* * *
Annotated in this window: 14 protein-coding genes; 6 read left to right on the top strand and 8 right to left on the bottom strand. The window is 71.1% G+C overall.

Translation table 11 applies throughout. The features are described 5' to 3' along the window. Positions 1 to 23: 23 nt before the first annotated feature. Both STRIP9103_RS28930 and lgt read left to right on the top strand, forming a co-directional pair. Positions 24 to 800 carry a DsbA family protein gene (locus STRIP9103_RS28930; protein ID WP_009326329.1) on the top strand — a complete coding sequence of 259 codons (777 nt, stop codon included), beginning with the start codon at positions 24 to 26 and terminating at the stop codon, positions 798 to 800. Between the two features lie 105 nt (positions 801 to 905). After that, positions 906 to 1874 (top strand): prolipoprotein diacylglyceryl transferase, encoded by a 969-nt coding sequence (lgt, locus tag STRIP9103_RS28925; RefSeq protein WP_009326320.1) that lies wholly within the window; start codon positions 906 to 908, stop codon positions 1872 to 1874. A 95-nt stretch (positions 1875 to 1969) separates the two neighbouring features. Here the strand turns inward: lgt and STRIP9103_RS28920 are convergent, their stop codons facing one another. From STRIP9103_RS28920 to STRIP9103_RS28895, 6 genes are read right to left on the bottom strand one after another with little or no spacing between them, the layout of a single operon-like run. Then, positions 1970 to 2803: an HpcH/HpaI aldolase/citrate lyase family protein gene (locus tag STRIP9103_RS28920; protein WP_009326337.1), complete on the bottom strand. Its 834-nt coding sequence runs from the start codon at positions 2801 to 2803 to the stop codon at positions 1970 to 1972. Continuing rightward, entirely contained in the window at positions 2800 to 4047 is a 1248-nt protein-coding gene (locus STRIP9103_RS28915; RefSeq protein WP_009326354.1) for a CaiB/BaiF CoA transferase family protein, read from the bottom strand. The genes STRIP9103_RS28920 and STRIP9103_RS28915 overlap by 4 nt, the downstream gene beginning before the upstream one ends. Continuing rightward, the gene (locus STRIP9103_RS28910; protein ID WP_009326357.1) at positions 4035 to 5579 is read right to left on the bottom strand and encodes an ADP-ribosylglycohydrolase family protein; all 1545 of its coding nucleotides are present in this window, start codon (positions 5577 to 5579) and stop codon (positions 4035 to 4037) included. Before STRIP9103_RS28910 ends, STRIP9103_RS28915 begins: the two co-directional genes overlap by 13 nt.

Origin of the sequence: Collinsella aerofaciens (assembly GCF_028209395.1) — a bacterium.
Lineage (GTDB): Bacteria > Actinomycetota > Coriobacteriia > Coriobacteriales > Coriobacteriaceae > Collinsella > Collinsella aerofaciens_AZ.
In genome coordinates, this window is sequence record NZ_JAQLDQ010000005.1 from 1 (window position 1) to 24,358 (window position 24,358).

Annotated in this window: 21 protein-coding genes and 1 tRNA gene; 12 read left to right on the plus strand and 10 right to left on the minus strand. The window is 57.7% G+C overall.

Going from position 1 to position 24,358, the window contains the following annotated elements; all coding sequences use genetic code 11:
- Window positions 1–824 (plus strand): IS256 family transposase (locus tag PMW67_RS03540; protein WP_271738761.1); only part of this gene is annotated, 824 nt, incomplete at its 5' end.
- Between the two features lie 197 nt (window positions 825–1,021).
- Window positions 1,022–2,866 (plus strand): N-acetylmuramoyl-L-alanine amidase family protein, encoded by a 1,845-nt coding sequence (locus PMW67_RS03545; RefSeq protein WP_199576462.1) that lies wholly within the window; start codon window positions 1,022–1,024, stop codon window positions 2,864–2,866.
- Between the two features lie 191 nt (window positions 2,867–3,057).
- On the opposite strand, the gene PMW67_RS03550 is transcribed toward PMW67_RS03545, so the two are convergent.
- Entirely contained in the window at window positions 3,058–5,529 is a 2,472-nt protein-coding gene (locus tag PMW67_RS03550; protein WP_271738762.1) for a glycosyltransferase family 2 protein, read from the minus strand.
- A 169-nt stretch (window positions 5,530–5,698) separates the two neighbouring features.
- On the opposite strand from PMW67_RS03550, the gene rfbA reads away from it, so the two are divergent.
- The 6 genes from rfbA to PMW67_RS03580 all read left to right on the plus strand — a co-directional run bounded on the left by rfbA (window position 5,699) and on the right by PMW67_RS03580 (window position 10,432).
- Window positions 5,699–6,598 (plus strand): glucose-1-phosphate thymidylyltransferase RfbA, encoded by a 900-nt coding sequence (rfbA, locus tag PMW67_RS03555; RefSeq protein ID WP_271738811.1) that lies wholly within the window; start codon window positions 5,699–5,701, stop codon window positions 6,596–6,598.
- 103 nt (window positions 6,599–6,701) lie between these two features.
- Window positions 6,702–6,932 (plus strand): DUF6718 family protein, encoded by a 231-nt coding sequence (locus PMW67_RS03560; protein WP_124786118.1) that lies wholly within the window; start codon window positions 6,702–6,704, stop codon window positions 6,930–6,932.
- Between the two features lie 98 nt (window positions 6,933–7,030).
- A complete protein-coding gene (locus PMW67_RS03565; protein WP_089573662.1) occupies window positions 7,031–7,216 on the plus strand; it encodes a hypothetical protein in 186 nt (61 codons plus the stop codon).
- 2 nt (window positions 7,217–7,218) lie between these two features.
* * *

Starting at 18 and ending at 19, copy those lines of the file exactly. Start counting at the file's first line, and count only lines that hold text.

- 103 nt (window positions 6,599–6,701) lie between these two features.
- Window positions 6,702–6,932 (plus strand): DUF6718 family protein, encoded by a 231-nt coding sequence (locus PMW67_RS03560; protein WP_124786118.1) that lies wholly within the window; start codon window positions 6,702–6,704, stop codon window positions 6,930–6,932.